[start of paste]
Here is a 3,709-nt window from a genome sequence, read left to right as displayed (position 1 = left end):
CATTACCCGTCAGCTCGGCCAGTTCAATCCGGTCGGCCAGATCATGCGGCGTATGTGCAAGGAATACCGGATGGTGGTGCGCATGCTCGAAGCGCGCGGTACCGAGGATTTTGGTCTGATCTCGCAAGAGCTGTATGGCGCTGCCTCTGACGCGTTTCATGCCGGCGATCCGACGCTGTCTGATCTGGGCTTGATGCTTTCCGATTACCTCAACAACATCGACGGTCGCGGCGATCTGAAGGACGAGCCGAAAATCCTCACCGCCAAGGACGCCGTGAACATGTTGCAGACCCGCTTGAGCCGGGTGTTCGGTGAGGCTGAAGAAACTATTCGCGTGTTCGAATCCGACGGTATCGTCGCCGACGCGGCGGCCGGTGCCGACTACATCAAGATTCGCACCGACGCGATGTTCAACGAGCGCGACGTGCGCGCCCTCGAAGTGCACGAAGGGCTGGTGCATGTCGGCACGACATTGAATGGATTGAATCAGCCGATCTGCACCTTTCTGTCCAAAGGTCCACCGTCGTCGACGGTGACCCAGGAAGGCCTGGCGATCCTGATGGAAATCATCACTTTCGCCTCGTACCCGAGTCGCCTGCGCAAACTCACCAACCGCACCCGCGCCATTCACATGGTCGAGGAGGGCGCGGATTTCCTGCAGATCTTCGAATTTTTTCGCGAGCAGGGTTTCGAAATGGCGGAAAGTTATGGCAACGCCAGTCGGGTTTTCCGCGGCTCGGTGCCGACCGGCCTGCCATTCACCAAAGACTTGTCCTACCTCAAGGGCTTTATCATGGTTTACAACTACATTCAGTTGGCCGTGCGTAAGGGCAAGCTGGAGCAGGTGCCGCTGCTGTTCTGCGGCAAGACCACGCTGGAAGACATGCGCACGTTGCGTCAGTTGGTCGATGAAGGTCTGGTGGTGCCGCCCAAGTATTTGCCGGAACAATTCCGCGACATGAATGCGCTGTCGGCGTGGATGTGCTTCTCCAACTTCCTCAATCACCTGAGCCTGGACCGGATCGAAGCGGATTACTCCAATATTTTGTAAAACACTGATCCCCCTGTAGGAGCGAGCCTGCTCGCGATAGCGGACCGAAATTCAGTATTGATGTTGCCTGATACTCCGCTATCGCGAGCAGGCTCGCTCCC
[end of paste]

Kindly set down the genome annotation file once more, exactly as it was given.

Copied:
Here is a 3,709-nt window from a genome sequence, read left to right as displayed (position 1 = left end):
CATTACCCGTCAGCTCGGCCAGTTCAATCCGGTCGGCCAGATCATGCGGCGTATGTGCAAGGAATACCGGATGGTGGTGCGCATGCTCGAAGCGCGCGGTACCGAGGATTTTGGTCTGATCTCGCAAGAGCTGTATGGCGCTGCCTCTGACGCGTTTCATGCCGGCGATCCGACGCTGTCTGATCTGGGCTTGATGCTTTCCGATTACCTCAACAACATCGACGGTCGCGGCGATCTGAAGGACGAGCCGAAAATCCTCACCGCCAAGGACGCCGTGAACATGTTGCAGACCCGCTTGAGCCGGGTGTTCGGTGAGGCTGAAGAAACTATTCGCGTGTTCGAATCCGACGGTATCGTCGCCGACGCGGCGGCCGGTGCCGACTACATCAAGATTCGCACCGACGCGATGTTCAACGAGCGCGACGTGCGCGCCCTCGAAGTGCACGAAGGGCTGGTGCATGTCGGCACGACATTGAATGGATTGAATCAGCCGATCTGCACCTTTCTGTCCAAAGGTCCACCGTCGTCGACGGTGACCCAGGAAGGCCTGGCGATCCTGATGGAAATCATCACTTTCGCCTCGTACCCGAGTCGCCTGCGCAAACTCACCAACCGCACCCGCGCCATTCACATGGTCGAGGAGGGCGCGGATTTCCTGCAGATCTTCGAATTTTTTCGCGAGCAGGGTTTCGAAATGGCGGAAAGTTATGGCAACGCCAGTCGGGTTTTCCGCGGCTCGGTGCCGACCGGCCTGCCATTCACCAAAGACTTGTCCTACCTCAAGGGCTTTATCATGGTTTACAACTACATTCAGTTGGCCGTGCGTAAGGGCAAGCTGGAGCAGGTGCCGCTGCTGTTCTGCGGCAAGACCACGCTGGAAGACATGCGCACGTTGCGTCAGTTGGTCGATGAAGGTCTGGTGGTGCCGCCCAAGTATTTGCCGGAACAATTCCGCGACATGAATGCGCTGTCGGCGTGGATGTGCTTCTCCAACTTCCTCAATCACCTGAGCCTGGACCGGATCGAAGCGGATTACTCCAATATTTTGTAAAACACTGATCCCCCTGTAGGAGCGAGCCTGCTCGCGATAGCGGACCGAAATTCAGTATTGATGTTGCCTGATACTCCGCTATCGCGAGCAGGCTCGCTCCC